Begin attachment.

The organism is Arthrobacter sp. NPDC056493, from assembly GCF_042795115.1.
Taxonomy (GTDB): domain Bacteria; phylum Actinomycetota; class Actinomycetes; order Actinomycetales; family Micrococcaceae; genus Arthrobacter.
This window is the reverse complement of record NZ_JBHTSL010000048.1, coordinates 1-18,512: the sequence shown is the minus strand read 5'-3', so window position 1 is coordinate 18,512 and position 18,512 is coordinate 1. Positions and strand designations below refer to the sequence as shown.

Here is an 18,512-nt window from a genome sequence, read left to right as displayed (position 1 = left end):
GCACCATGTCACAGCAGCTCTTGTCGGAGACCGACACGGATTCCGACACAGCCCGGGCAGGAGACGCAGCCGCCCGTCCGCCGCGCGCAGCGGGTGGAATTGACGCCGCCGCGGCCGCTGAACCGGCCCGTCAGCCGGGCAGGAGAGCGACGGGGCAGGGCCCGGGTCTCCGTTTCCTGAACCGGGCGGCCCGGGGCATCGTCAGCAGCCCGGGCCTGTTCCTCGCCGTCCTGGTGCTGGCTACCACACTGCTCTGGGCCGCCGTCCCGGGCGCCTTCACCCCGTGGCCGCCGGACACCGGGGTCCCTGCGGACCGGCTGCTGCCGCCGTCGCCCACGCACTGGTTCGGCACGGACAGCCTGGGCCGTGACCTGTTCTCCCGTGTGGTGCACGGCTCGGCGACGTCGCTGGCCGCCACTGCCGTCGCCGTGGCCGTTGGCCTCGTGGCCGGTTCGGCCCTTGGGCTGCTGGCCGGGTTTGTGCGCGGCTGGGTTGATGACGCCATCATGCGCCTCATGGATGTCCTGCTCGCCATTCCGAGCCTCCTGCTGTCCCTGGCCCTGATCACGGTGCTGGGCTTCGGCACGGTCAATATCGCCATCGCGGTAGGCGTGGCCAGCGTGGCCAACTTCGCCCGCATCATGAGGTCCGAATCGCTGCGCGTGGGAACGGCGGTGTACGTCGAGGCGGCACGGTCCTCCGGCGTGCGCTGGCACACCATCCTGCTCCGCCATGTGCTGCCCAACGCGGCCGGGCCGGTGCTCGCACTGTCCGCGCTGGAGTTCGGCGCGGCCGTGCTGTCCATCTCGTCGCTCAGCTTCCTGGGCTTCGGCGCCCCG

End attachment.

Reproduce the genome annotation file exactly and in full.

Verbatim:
The organism is Arthrobacter sp. NPDC056493, from assembly GCF_042795115.1.
Taxonomy (GTDB): domain Bacteria; phylum Actinomycetota; class Actinomycetes; order Actinomycetales; family Micrococcaceae; genus Arthrobacter.
This window is the reverse complement of record NZ_JBHTSL010000048.1, coordinates 1-18,512: the sequence shown is the minus strand read 5'-3', so window position 1 is coordinate 18,512 and position 18,512 is coordinate 1. Positions and strand designations below refer to the sequence as shown.

Here is an 18,512-nt window from a genome sequence, read left to right as displayed (position 1 = left end):
GCACCATGTCACAGCAGCTCTTGTCGGAGACCGACACGGATTCCGACACAGCCCGGGCAGGAGACGCAGCCGCCCGTCCGCCGCGCGCAGCGGGTGGAATTGACGCCGCCGCGGCCGCTGAACCGGCCCGTCAGCCGGGCAGGAGAGCGACGGGGCAGGGCCCGGGTCTCCGTTTCCTGAACCGGGCGGCCCGGGGCATCGTCAGCAGCCCGGGCCTGTTCCTCGCCGTCCTGGTGCTGGCTACCACACTGCTCTGGGCCGCCGTCCCGGGCGCCTTCACCCCGTGGCCGCCGGACACCGGGGTCCCTGCGGACCGGCTGCTGCCGCCGTCGCCCACGCACTGGTTCGGCACGGACAGCCTGGGCCGTGACCTGTTCTCCCGTGTGGTGCACGGCTCGGCGACGTCGCTGGCCGCCACTGCCGTCGCCGTGGCCGTTGGCCTCGTGGCCGGTTCGGCCCTTGGGCTGCTGGCCGGGTTTGTGCGCGGCTGGGTTGATGACGCCATCATGCGCCTCATGGATGTCCTGCTCGCCATTCCGAGCCTCCTGCTGTCCCTGGCCCTGATCACGGTGCTGGGCTTCGGCACGGTCAATATCGCCATCGCGGTAGGCGTGGCCAGCGTGGCCAACTTCGCCCGCATCATGAGGTCCGAATCGCTGCGCGTGGGAACGGCGGTGTACGTCGAGGCGGCACGGTCCTCCGGCGTGCGCTGGCACACCATCCTGCTCCGCCATGTGCTGCCCAACGCGGCCGGGCCGGTGCTCGCACTGTCCGCGCTGGAGTTCGGCGCGGCCGTGCTGTCCATCTCGTCGCTCAGCTTCCTGGGCTTCGGCGCCCCG